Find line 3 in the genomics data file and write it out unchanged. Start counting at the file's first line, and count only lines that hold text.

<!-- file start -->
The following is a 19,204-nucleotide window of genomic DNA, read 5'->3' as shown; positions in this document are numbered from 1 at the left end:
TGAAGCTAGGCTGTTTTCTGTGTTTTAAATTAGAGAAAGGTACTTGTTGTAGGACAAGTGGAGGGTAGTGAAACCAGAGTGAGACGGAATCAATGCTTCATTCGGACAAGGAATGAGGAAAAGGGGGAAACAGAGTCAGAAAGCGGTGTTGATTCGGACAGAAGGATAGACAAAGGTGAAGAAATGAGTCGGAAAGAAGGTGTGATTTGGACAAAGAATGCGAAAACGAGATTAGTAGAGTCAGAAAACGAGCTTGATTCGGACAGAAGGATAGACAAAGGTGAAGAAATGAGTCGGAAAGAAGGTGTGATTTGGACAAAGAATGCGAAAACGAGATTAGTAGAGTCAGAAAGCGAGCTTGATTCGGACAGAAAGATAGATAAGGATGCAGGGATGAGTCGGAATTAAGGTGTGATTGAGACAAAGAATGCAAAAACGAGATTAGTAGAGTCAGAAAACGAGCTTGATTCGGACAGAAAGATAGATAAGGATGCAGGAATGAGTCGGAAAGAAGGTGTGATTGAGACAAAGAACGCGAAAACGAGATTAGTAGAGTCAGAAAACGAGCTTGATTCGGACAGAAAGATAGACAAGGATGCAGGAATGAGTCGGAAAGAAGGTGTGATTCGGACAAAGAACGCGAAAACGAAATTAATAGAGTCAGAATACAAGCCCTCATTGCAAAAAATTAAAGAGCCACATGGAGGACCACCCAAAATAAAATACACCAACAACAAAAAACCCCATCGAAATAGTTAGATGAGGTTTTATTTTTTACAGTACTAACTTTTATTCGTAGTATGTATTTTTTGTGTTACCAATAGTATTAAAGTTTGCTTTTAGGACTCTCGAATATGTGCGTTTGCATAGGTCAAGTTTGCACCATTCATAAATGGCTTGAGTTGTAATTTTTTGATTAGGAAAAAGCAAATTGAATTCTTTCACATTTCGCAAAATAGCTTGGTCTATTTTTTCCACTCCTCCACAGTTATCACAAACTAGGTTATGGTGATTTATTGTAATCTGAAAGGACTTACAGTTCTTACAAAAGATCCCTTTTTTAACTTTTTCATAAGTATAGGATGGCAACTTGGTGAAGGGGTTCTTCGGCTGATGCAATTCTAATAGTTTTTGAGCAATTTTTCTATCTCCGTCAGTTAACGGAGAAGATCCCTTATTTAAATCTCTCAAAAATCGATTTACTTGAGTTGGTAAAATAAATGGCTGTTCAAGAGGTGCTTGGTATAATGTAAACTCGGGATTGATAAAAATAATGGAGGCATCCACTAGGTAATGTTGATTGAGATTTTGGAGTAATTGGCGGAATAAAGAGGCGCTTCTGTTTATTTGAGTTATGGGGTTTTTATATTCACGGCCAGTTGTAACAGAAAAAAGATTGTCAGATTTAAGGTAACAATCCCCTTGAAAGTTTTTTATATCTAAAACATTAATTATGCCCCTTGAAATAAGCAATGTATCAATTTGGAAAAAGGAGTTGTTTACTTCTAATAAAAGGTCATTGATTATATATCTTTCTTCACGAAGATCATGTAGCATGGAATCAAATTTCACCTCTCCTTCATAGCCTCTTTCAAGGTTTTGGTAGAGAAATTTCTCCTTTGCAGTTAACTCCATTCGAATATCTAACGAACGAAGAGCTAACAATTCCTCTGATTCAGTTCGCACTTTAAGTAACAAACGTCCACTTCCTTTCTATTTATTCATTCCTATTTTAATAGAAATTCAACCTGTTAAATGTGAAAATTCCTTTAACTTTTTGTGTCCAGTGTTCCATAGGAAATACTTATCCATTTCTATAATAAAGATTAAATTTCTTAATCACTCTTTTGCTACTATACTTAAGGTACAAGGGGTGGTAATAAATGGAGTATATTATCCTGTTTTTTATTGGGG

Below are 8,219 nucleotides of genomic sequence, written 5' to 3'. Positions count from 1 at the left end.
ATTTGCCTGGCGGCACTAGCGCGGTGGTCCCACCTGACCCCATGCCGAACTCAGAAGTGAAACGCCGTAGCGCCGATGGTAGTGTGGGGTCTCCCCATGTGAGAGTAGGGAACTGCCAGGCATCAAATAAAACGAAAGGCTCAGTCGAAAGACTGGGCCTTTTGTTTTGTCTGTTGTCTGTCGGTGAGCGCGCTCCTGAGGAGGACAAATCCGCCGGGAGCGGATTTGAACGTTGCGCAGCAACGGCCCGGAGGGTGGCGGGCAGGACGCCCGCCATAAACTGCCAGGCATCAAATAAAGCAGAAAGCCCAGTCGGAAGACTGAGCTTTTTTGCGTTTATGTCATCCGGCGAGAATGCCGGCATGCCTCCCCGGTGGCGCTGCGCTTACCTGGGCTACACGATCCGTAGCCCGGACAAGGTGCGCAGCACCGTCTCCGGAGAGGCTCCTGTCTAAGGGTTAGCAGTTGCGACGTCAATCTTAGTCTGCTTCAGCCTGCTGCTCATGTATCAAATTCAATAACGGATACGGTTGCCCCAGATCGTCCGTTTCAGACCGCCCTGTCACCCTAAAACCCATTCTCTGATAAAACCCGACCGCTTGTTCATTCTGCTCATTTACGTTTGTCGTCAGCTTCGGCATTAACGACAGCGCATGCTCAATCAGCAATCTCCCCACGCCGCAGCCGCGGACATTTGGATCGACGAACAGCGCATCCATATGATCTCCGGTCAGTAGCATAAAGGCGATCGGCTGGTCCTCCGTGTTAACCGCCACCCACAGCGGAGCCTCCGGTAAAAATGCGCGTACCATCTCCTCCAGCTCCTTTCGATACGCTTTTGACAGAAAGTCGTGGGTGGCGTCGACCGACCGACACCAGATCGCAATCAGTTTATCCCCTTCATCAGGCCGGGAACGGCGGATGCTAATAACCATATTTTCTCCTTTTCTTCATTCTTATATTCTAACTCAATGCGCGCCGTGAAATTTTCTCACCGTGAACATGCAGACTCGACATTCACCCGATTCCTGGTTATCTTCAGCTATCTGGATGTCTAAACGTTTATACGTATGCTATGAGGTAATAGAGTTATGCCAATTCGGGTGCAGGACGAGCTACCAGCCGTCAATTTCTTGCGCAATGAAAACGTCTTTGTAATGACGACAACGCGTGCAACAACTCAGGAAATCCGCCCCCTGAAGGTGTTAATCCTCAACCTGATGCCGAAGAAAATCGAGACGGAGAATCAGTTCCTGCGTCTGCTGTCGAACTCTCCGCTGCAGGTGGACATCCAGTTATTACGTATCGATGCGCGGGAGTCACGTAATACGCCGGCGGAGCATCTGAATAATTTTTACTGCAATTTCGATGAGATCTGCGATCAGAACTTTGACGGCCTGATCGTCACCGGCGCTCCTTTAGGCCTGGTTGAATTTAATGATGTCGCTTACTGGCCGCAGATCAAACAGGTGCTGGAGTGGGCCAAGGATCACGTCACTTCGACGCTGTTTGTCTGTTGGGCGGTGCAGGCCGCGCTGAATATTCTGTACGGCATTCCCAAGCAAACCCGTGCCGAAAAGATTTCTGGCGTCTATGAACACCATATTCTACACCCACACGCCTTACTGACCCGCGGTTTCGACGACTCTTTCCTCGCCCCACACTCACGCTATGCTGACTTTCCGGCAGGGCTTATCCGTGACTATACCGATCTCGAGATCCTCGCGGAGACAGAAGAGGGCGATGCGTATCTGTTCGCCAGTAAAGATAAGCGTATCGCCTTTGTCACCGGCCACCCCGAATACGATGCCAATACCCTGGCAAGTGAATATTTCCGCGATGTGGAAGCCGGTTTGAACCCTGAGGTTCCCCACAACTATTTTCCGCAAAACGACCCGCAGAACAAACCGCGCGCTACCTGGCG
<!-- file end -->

Below are 8,219 nucleotides of genomic sequence, written 5' to 3'. Positions count from 1 at the left end.